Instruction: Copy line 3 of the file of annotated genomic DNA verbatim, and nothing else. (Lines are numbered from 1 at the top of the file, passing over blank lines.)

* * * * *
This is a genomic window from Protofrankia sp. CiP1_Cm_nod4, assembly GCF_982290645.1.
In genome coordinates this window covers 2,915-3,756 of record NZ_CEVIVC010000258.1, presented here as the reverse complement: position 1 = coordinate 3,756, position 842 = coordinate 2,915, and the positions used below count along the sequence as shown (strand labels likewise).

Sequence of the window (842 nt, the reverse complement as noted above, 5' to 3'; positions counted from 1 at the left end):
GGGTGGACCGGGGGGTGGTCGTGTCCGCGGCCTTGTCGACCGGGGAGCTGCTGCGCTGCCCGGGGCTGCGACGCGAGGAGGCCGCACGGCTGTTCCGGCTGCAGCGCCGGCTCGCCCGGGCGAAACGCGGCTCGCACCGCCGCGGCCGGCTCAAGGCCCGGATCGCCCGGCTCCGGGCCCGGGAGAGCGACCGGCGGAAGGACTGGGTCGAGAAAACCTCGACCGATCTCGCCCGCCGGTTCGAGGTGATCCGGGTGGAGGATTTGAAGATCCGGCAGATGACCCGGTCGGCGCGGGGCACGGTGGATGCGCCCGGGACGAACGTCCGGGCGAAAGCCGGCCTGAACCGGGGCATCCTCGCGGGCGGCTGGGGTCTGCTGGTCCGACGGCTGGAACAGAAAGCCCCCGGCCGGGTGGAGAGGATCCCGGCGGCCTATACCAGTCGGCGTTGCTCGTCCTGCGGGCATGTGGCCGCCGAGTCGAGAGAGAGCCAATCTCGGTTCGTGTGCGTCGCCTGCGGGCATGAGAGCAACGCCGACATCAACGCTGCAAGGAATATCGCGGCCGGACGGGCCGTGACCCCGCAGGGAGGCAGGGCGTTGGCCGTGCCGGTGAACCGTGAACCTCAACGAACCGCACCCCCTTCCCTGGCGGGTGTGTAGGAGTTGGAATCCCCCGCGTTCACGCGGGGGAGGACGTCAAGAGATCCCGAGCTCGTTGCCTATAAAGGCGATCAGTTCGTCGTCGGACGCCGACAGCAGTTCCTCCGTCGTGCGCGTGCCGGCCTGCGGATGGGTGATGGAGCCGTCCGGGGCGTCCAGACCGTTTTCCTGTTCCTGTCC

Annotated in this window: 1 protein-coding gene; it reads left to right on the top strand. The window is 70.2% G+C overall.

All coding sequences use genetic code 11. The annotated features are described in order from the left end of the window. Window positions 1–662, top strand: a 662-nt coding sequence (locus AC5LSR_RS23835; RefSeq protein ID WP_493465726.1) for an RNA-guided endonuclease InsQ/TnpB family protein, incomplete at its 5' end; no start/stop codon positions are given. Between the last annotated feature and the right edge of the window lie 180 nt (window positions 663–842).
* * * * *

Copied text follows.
Sequence of the window (842 nt, the reverse complement as noted above, 5' to 3'; positions counted from 1 at the left end):